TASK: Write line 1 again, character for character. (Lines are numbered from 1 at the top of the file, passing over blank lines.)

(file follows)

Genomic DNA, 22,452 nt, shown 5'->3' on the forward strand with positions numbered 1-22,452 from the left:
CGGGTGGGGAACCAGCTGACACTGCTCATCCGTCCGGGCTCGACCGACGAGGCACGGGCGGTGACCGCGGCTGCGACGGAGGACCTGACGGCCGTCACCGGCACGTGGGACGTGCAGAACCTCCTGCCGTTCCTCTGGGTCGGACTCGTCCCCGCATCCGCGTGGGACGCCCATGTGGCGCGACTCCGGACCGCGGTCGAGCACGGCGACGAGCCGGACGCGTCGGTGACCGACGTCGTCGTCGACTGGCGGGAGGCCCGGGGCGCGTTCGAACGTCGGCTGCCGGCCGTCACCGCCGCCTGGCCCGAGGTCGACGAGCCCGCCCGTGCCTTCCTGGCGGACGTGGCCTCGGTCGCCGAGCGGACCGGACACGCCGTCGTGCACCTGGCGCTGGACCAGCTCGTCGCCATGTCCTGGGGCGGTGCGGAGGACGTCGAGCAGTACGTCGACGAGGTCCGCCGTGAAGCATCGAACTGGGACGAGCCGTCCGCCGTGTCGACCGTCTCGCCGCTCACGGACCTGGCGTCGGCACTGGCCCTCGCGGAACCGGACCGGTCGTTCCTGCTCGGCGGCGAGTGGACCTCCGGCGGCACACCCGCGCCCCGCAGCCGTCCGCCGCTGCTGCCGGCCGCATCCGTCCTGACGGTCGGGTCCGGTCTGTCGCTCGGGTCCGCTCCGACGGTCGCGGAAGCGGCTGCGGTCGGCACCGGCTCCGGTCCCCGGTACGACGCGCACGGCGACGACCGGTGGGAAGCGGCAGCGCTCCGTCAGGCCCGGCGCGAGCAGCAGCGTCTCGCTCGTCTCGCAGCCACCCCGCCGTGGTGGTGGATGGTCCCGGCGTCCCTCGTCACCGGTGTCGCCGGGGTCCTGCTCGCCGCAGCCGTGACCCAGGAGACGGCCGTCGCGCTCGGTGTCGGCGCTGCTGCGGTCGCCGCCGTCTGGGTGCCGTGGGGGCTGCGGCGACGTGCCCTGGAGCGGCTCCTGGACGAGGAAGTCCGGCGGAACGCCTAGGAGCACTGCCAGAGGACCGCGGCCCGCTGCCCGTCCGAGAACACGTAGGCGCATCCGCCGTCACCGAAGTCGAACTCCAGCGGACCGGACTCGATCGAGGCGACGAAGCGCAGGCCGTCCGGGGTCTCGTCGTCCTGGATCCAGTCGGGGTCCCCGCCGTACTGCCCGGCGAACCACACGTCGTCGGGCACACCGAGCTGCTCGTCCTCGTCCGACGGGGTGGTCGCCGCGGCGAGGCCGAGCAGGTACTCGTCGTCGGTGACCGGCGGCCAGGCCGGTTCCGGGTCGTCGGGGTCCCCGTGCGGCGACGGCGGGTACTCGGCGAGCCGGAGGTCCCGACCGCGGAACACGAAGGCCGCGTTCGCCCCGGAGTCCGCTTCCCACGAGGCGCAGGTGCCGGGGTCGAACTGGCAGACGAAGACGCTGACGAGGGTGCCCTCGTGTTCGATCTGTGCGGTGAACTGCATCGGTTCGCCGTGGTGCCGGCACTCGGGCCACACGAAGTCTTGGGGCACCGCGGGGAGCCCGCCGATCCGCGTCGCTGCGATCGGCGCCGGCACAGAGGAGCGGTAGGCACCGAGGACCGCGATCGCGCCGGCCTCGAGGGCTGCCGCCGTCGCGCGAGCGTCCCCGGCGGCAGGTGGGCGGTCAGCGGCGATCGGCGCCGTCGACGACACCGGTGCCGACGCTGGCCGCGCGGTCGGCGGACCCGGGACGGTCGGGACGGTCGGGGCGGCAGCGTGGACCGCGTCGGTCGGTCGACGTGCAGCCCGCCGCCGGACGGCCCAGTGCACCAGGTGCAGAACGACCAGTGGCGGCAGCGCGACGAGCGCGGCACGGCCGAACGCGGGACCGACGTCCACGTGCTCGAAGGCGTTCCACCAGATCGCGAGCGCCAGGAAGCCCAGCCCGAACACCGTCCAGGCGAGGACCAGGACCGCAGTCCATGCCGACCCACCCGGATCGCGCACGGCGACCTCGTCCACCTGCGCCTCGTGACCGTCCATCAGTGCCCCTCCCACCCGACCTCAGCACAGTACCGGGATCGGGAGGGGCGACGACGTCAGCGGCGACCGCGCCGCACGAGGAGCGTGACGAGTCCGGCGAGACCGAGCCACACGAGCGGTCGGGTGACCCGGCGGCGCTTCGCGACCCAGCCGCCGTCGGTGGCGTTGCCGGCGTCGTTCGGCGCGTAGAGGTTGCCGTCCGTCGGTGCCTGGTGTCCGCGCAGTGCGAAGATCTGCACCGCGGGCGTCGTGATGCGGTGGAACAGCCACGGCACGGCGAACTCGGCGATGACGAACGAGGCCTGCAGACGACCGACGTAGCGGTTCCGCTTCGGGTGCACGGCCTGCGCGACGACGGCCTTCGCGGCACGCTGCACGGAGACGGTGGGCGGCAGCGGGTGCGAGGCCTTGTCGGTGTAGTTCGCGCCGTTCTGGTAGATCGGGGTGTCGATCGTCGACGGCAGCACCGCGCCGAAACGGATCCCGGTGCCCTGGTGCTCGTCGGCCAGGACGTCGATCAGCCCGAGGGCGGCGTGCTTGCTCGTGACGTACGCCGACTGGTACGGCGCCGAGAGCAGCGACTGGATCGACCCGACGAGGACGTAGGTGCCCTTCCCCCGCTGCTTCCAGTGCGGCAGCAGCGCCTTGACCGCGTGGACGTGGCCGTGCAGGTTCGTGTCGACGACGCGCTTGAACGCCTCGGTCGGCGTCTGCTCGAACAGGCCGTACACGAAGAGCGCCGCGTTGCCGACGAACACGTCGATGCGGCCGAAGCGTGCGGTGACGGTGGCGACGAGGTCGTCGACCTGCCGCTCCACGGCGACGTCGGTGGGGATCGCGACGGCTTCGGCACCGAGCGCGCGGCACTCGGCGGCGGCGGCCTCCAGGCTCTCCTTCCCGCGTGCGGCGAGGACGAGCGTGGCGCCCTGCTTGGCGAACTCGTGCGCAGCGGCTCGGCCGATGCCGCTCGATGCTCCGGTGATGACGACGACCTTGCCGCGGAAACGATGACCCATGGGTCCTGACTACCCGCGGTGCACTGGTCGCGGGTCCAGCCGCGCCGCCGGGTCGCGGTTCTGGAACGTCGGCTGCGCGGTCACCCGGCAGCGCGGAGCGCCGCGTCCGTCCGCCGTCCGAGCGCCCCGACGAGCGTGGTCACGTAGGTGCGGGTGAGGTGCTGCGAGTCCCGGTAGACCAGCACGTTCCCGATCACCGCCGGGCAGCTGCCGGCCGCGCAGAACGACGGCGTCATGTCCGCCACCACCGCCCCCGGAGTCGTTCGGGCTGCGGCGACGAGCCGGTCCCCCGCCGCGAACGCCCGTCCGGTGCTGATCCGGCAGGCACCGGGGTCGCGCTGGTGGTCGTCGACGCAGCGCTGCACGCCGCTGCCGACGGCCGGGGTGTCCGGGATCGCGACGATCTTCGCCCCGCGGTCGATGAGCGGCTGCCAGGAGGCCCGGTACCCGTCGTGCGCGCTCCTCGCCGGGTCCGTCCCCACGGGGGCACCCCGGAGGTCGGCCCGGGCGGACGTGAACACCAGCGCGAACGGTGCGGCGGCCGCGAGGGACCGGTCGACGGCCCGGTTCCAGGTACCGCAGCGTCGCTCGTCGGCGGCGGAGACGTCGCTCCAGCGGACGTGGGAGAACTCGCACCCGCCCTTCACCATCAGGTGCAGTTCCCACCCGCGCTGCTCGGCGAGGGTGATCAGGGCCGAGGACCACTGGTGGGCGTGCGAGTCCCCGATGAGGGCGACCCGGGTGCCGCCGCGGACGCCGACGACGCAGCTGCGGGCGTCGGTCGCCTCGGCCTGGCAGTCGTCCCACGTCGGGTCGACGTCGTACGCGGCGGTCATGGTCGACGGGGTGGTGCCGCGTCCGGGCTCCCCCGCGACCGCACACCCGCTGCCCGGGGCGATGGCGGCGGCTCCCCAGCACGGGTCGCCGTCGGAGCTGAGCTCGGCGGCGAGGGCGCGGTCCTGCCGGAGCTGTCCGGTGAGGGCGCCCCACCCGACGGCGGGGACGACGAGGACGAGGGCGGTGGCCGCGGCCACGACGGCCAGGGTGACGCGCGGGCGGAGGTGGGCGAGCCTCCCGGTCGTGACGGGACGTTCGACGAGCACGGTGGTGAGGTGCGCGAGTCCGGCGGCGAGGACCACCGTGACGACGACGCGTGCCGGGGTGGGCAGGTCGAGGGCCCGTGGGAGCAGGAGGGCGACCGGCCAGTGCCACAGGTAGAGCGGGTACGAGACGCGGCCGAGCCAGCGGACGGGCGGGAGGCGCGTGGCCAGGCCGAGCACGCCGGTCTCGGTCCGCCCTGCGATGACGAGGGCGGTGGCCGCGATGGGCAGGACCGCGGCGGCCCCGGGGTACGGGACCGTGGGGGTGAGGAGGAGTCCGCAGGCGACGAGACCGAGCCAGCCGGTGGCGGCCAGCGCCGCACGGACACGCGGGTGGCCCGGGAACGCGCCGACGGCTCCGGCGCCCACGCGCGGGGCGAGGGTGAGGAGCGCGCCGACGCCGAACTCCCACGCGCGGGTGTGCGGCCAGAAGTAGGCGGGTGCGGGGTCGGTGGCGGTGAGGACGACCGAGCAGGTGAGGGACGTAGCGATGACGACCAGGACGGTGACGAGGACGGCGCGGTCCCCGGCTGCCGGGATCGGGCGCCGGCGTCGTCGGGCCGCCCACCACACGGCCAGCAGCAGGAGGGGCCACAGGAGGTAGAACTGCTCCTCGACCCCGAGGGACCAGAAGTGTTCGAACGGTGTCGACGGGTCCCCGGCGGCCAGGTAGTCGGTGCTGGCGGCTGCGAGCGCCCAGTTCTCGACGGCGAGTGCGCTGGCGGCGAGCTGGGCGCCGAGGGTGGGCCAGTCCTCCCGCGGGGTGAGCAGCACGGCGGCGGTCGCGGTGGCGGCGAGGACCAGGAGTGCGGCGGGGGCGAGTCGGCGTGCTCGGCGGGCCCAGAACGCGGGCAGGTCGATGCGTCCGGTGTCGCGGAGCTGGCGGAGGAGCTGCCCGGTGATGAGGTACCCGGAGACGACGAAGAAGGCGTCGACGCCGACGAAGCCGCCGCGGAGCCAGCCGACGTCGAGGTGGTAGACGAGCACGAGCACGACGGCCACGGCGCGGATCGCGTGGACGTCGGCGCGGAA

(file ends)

Genomic DNA, 22,452 nt, shown 5'->3' on the forward strand with positions numbered 1-22,452 from the left: